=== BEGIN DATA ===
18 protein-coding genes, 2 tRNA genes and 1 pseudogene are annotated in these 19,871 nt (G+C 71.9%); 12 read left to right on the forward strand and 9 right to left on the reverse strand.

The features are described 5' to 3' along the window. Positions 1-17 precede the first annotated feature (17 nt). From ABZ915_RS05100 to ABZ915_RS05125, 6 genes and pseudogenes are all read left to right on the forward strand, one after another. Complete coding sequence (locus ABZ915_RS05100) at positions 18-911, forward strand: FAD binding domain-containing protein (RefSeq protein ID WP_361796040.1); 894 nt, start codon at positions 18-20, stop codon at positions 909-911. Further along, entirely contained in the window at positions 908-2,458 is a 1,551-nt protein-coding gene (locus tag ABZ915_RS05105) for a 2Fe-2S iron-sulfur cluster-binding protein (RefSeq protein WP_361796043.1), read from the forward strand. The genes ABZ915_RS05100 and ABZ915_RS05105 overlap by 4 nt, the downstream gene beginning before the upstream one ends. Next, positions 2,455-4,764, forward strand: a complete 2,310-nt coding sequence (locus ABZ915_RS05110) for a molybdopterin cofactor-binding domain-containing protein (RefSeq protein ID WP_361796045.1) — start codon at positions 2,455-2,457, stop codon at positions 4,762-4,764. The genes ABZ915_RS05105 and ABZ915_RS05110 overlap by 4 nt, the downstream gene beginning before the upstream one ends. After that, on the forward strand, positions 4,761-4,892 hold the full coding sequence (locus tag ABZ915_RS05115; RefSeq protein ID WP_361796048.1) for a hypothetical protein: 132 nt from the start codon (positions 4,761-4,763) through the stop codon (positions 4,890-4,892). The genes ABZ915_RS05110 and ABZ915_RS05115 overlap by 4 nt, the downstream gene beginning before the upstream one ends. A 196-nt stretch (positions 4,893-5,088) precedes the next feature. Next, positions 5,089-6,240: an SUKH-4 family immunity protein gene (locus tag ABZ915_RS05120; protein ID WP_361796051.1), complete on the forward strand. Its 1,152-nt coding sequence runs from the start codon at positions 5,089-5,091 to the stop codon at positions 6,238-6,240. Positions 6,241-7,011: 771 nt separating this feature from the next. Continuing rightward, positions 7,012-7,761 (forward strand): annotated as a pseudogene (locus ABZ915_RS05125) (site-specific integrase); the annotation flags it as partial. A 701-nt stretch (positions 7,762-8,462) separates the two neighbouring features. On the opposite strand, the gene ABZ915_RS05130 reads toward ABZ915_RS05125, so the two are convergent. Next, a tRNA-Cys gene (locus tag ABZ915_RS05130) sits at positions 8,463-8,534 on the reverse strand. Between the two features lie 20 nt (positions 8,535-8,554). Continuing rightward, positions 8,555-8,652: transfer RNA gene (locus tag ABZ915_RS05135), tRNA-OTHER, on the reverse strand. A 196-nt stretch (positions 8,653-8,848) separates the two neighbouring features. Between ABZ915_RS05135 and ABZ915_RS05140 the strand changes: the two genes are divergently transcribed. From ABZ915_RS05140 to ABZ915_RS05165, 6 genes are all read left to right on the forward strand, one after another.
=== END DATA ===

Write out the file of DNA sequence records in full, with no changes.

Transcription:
18 protein-coding genes, 2 tRNA genes and 1 pseudogene are annotated in these 19,871 nt (G+C 71.9%); 12 read left to right on the forward strand and 9 right to left on the reverse strand.

The features are described 5' to 3' along the window. Positions 1-17 precede the first annotated feature (17 nt). From ABZ915_RS05100 to ABZ915_RS05125, 6 genes and pseudogenes are all read left to right on the forward strand, one after another. Complete coding sequence (locus ABZ915_RS05100) at positions 18-911, forward strand: FAD binding domain-containing protein (RefSeq protein ID WP_361796040.1); 894 nt, start codon at positions 18-20, stop codon at positions 909-911. Further along, entirely contained in the window at positions 908-2,458 is a 1,551-nt protein-coding gene (locus tag ABZ915_RS05105) for a 2Fe-2S iron-sulfur cluster-binding protein (RefSeq protein WP_361796043.1), read from the forward strand. The genes ABZ915_RS05100 and ABZ915_RS05105 overlap by 4 nt, the downstream gene beginning before the upstream one ends. Next, positions 2,455-4,764, forward strand: a complete 2,310-nt coding sequence (locus ABZ915_RS05110) for a molybdopterin cofactor-binding domain-containing protein (RefSeq protein ID WP_361796045.1) — start codon at positions 2,455-2,457, stop codon at positions 4,762-4,764. The genes ABZ915_RS05105 and ABZ915_RS05110 overlap by 4 nt, the downstream gene beginning before the upstream one ends. After that, on the forward strand, positions 4,761-4,892 hold the full coding sequence (locus tag ABZ915_RS05115; RefSeq protein ID WP_361796048.1) for a hypothetical protein: 132 nt from the start codon (positions 4,761-4,763) through the stop codon (positions 4,890-4,892). The genes ABZ915_RS05110 and ABZ915_RS05115 overlap by 4 nt, the downstream gene beginning before the upstream one ends. A 196-nt stretch (positions 4,893-5,088) precedes the next feature. Next, positions 5,089-6,240: an SUKH-4 family immunity protein gene (locus tag ABZ915_RS05120; protein ID WP_361796051.1), complete on the forward strand. Its 1,152-nt coding sequence runs from the start codon at positions 5,089-5,091 to the stop codon at positions 6,238-6,240. Positions 6,241-7,011: 771 nt separating this feature from the next. Continuing rightward, positions 7,012-7,761 (forward strand): annotated as a pseudogene (locus ABZ915_RS05125) (site-specific integrase); the annotation flags it as partial. A 701-nt stretch (positions 7,762-8,462) separates the two neighbouring features. On the opposite strand, the gene ABZ915_RS05130 reads toward ABZ915_RS05125, so the two are convergent. Next, a tRNA-Cys gene (locus tag ABZ915_RS05130) sits at positions 8,463-8,534 on the reverse strand. Between the two features lie 20 nt (positions 8,535-8,554). Continuing rightward, positions 8,555-8,652: transfer RNA gene (locus tag ABZ915_RS05135), tRNA-OTHER, on the reverse strand. A 196-nt stretch (positions 8,653-8,848) separates the two neighbouring features. Between ABZ915_RS05135 and ABZ915_RS05140 the strand changes: the two genes are divergently transcribed. From ABZ915_RS05140 to ABZ915_RS05165, 6 genes are all read left to right on the forward strand, one after another.